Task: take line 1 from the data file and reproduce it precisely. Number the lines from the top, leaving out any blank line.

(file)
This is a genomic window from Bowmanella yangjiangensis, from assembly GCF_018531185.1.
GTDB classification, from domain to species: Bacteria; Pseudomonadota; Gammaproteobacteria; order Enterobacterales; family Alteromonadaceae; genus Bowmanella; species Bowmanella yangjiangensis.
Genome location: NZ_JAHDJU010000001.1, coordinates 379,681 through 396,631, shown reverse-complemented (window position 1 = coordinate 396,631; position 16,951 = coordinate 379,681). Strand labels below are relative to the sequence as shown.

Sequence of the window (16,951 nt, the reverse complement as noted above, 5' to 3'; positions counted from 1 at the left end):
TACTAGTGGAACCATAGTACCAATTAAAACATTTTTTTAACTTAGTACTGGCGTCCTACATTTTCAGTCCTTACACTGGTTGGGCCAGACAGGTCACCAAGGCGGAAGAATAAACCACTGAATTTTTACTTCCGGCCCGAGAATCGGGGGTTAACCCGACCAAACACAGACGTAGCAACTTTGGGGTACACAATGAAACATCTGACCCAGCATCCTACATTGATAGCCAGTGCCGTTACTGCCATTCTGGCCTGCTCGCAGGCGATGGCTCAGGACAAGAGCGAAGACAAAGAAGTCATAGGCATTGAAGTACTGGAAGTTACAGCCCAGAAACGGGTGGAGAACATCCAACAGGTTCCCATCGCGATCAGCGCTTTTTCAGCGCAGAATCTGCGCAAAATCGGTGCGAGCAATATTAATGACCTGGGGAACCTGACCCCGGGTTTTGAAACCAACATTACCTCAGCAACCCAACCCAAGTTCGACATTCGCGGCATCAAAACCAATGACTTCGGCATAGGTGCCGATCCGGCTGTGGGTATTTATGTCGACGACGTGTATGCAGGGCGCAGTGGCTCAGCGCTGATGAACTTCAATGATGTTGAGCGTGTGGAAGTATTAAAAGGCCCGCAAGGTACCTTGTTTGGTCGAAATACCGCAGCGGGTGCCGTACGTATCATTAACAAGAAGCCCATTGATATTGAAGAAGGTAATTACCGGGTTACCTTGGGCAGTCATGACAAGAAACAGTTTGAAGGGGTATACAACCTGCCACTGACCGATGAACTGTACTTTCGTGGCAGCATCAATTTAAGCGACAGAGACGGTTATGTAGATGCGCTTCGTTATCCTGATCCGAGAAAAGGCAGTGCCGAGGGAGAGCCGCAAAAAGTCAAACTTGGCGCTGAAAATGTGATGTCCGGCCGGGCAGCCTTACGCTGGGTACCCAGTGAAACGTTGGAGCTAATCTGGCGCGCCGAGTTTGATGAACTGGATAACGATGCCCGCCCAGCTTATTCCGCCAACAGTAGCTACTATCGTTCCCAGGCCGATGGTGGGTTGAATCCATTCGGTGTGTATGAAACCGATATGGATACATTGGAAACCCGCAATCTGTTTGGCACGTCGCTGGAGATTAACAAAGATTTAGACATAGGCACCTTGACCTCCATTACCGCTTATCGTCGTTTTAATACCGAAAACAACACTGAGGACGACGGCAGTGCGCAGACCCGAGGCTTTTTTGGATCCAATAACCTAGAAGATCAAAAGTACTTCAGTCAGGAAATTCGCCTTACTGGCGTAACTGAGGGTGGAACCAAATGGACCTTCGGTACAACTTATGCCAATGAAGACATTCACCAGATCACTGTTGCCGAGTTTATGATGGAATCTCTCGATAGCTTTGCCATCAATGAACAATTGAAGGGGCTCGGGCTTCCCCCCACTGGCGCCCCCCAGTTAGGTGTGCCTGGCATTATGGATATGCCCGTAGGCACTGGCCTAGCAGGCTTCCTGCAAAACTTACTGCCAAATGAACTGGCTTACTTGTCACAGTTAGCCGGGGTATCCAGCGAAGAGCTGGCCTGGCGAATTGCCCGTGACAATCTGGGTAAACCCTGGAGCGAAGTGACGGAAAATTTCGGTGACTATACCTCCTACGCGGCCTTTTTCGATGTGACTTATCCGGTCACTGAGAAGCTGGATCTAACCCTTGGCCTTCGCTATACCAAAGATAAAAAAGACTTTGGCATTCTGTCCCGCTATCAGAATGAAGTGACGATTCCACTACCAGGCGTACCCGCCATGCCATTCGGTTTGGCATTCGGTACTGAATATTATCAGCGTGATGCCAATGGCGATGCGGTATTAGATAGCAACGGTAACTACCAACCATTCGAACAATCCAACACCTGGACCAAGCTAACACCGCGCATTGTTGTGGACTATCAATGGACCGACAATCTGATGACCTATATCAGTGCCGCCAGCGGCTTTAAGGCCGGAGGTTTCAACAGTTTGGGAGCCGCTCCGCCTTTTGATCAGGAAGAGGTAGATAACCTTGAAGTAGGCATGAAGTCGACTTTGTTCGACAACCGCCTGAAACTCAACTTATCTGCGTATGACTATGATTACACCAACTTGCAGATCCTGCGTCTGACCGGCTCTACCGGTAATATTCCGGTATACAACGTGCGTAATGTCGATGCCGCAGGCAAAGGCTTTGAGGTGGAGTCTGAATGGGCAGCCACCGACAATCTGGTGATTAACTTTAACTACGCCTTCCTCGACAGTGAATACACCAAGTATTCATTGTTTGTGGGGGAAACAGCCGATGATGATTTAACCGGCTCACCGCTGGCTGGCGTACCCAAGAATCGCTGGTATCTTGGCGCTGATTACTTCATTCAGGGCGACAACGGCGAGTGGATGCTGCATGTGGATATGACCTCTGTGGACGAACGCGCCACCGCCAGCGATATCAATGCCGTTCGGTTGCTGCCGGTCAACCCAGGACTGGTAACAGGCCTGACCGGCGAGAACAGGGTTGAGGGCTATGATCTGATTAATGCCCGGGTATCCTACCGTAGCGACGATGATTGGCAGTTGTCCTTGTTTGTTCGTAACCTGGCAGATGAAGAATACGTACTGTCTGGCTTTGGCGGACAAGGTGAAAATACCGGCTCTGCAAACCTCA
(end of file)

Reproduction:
This is a genomic window from Bowmanella yangjiangensis, from assembly GCF_018531185.1.